At a recent State Board of Education meeting, state Rep. Jason Nelson criticized schools for claiming financial hardship when they had “hefty” balances from the previous school year. Board members appeared surprised that schools would have $670 million in carry-over, according to the lawmaker. They thanked him for his research.
Nelson is likely one of many state officials who don't understand the nature and necessity of carry-over funding — especially since the 2008 recession — or why the carry-over is at its highest the first month of a school year.
Norman Public Schools' carry-over funds represent approximately one month of the district's operational expenses. That's one month's worth of salaries, utilities, fuel, meal costs, etc. Statewide, it may all add up to a headline-grabbing number, but it's still a fraction of an entire year's budget. Carry-over is highest at the beginning of the year and the balances are limited by law. Often, a large percentage of carry-over is committed for expenses for which districts are expecting invoices. By the end of this school year, Norman's carry-over will be less than one month's operational expenses because state funding has again unexpectantly been reduced.
School districts have had to use several strategies since the state began cutting their funding. Funds have been reduced on more than one occasion at midyear or after employee contracts were in place. As unforeseen cuts in revenue have occurred one after the other, the necessity for a reserve fund is even more crucial to operational stability.
State funding has been cut several times since 2008. For Norman it totals approximately $4 million. Examples of how cuts are often unexpected include getting notice three weeks before the school year began that our revenue would be $1 million less (although our enrollment increased). Also, a new state regulation eliminated $250,000 from our special education programs midyear. Other reasons include delayed local ad valorem collections and unfunded mandates such as the recently adopted teacher evaluation system that will cost our district about three times the funds provided by the state.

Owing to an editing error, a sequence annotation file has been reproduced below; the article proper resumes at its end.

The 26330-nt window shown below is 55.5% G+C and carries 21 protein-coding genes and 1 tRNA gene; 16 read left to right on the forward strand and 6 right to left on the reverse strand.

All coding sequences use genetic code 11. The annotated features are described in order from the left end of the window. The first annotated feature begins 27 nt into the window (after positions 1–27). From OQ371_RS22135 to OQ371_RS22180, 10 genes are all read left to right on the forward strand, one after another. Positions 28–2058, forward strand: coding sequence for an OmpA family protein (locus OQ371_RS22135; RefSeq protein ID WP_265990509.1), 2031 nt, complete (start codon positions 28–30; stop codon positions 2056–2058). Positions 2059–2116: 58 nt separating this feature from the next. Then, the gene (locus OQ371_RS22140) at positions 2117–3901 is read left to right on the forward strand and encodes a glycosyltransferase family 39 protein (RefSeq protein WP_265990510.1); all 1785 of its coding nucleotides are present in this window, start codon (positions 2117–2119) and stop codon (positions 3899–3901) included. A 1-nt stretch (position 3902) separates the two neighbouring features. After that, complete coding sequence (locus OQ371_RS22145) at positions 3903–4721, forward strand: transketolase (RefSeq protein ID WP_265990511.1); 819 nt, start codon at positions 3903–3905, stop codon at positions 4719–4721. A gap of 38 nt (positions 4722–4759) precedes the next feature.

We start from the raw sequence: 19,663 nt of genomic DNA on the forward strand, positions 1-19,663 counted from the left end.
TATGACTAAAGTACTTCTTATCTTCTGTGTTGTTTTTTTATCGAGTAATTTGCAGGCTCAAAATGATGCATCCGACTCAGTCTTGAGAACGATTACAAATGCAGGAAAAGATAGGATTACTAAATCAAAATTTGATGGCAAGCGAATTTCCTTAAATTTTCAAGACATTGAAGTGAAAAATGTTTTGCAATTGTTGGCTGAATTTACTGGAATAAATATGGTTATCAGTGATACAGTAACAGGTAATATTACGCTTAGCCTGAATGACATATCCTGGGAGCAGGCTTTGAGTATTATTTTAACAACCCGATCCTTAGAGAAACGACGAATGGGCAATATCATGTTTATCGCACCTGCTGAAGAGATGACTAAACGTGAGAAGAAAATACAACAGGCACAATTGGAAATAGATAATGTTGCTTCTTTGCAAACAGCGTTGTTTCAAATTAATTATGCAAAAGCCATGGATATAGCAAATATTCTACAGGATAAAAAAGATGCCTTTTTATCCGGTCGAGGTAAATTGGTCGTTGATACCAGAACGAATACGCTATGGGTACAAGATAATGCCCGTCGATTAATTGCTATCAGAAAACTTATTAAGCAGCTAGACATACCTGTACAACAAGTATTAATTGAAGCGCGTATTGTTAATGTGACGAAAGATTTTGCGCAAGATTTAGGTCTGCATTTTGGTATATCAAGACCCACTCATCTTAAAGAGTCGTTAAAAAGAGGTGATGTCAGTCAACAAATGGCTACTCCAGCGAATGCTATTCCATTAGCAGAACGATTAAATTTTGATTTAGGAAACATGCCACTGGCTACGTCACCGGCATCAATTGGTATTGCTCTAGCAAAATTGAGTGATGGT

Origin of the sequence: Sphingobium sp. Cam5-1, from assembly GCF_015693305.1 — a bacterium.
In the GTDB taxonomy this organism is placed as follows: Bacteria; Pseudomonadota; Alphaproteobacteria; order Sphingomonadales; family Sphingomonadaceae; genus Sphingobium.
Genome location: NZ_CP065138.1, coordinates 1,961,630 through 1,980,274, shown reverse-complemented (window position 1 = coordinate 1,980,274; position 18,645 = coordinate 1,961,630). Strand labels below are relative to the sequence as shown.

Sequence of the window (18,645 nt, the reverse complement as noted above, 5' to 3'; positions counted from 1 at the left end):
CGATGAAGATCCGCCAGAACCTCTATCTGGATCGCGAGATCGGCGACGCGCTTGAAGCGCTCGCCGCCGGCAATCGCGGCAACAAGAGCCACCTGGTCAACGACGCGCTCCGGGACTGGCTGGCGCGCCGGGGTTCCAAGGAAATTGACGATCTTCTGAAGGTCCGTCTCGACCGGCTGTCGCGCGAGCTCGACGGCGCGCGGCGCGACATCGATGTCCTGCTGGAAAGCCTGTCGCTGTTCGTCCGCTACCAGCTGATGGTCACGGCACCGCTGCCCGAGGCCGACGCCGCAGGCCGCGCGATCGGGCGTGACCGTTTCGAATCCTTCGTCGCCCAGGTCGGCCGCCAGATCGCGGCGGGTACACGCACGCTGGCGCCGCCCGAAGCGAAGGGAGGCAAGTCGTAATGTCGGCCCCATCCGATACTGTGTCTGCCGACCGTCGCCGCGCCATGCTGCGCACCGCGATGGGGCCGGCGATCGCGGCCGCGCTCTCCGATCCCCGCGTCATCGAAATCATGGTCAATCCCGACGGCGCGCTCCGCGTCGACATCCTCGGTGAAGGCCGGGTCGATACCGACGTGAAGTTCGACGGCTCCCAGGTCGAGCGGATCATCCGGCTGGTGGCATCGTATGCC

When the unexpected occurs, the carry-over allows us to maintain services and protect students to the extent possible.
Because Norman's state funding is being reduced again, we're dipping into our month's worth of operational reserve this school year. We will do this to hire teachers to compensate for enrollment growth and keep our growing class sizes down, comply with new laws and absorb higher fixed costs such as utilities, fuel, etc. If this results in our carry-over being only three weeks' worth of operational expenses and more unexpected cuts happen, I hope we won't be criticized for not being conservative enough with the reserve.
The state Rainy Day Fund totals $556 million, yet public schools function at 2008 funding levels and with several thousand more students. It seems disingenuous for state leaders to favor a robust state reserve account and then criticize schools for maintaining a reserve for the same purpose, which is to provide stability of services when funding fails to meet basic obligations.
Siano is superintendent of Norman Public Schools.